Shared residence order
T v T
[2010] EWCA Civ 1366
Appeal by the mother of two children and her civil partner against a shared residence order made in favour of the mother and the children's father. The appellants sought the substitution of a joint residence order in their favour with a contact order to the father. The appeal was refused.

The appellants were a female couple who had responded to an advert from the respondent in which he expressed a wish to become a father. Two children, aged 7 and 10 at the time of the hearing, were subsequently born to one of the appellants and the respondent. The children had lived primarily with the appellants but had maintained contact with the respondent throughout their lives. The relationship between the appellants and the father had deteriorated and a contested hearing ensued. The judge at first instance made a shared residence order in favour of the biological mother and the father with the children residing with the father every other weekend and one night in the intervening week. The biological mother's partner was given PR, but her application for joint residence with the mother was refused.

The Court of Appeal did not accept the appellants' criticisms of the judgment. Black LJ stated it was not incumbent upon on a judge to make findings on every issue that is presented for determination during a hearing, but rather simply those factual issues that have implications for the decisions to be taken. She made clear that the court below had the benefit of hearing oral evidence and that shared residence order was increasingly occurring in such cases. However she added that Mostyn J went too far in Re AR (A Child: Relocation) [2010] EWHC 1346 (Fam), when he said that a joint or shared residence order "is nowadays the rule rather than the exception even where the quantum of care undertaken by each parent is decidedly unequal".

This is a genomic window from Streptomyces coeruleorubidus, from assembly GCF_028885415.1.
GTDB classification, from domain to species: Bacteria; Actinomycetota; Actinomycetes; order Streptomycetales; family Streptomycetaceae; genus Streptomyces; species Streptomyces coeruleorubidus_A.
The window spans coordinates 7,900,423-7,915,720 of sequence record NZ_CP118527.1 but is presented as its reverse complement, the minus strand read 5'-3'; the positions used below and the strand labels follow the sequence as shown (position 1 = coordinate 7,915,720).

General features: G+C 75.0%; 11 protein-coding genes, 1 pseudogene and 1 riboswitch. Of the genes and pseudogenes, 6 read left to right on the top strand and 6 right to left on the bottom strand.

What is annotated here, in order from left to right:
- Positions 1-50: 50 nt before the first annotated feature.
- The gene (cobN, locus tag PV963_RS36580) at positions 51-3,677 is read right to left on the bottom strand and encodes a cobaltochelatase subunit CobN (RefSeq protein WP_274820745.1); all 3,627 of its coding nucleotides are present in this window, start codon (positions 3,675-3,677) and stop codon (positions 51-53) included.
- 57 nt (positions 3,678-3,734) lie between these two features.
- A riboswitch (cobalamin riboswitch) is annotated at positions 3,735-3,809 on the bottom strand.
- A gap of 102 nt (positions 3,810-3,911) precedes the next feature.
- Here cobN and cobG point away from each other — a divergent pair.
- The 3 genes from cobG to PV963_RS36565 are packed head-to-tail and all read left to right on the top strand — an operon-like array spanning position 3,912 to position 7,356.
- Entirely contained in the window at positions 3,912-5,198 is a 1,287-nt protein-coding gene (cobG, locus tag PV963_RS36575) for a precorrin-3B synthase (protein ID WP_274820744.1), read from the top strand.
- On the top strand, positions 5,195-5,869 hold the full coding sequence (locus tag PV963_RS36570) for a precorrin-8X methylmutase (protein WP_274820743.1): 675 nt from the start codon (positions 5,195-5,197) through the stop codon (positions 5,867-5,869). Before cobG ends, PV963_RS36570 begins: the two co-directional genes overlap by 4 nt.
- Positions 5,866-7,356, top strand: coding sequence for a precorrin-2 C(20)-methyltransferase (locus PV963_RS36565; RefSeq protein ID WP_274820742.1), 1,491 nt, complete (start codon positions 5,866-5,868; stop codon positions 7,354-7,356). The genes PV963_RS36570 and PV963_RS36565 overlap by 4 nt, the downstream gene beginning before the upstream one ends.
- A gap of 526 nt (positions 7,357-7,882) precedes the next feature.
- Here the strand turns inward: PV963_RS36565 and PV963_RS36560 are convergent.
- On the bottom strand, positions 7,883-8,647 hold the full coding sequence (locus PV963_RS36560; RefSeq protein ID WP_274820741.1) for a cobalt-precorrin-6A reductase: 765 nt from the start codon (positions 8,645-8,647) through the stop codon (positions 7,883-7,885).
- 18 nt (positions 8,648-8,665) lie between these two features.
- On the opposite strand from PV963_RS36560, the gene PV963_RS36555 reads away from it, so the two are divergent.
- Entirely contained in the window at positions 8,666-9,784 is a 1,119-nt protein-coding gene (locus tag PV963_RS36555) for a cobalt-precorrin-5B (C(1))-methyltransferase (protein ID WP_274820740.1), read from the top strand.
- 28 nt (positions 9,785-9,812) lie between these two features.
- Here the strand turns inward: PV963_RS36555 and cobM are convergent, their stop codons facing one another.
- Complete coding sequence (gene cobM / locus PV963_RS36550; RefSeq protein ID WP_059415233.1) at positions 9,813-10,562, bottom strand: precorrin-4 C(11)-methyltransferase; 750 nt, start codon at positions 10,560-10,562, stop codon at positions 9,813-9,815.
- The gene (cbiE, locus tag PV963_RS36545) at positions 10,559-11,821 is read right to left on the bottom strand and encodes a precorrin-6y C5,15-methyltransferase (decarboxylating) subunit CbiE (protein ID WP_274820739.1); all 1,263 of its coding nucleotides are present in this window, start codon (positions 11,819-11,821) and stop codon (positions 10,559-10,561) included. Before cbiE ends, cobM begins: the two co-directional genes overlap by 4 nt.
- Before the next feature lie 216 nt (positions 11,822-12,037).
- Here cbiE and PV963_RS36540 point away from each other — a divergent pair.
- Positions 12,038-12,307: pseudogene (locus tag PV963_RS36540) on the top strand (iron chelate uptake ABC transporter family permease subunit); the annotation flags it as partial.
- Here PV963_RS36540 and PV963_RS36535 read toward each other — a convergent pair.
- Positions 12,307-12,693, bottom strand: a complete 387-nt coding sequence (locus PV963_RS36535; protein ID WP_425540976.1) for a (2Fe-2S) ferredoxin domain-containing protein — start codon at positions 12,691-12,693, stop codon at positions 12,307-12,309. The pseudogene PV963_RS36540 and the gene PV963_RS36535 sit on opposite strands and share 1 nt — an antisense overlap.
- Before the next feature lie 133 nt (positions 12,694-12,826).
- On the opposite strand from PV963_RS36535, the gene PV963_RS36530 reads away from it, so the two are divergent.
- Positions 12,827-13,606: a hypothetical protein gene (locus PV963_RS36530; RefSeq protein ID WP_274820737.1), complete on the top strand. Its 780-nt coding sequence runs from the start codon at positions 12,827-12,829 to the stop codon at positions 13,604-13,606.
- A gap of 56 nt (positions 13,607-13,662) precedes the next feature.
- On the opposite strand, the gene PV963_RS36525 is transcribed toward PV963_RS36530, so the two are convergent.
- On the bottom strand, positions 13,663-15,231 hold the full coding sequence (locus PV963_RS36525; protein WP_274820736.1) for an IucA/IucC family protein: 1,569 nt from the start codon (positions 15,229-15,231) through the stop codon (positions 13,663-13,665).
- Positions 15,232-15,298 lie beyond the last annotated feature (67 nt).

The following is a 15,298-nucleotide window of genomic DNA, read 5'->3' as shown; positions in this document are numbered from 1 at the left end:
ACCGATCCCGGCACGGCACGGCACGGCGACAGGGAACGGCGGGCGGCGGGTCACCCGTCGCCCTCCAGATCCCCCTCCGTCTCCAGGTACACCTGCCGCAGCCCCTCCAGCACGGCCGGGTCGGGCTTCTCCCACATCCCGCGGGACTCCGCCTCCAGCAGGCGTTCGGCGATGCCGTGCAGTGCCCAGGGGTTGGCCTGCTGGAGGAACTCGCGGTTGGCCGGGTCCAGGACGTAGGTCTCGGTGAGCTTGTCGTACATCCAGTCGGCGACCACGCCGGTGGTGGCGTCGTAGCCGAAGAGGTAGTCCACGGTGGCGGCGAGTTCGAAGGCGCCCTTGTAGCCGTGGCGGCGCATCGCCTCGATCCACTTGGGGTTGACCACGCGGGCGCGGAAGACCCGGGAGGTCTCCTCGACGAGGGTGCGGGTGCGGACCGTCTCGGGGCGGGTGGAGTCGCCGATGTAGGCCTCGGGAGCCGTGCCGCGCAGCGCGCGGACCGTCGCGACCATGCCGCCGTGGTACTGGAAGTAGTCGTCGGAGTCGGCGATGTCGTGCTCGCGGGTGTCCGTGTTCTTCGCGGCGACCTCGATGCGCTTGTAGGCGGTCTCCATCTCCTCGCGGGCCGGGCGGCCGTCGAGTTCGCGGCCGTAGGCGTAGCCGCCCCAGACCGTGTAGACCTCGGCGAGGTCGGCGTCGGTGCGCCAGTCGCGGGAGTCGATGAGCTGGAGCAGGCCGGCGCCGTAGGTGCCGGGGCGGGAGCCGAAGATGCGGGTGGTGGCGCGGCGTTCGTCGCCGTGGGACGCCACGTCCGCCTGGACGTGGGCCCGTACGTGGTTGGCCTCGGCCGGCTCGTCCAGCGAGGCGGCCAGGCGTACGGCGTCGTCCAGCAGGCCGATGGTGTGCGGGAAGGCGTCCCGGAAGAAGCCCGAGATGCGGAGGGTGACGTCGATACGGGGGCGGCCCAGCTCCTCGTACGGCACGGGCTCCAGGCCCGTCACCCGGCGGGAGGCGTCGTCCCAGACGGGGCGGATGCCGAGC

However, prior to the appeal hearing the father had indicated that he would agree to an order granting residence to all three adults, which the appellants sought but only as a secondary option. In view of the father's agreement on this point and the fact that if the biological mother died, there was no bar to the father seeking to have the children live with him full time, the Court of Appeal held that it would be in the children's best interests for there to be a residence order in favour of all three adults. The appeal was dismissed on all other points.

W (A Child) [2010] EWCA Civ 1449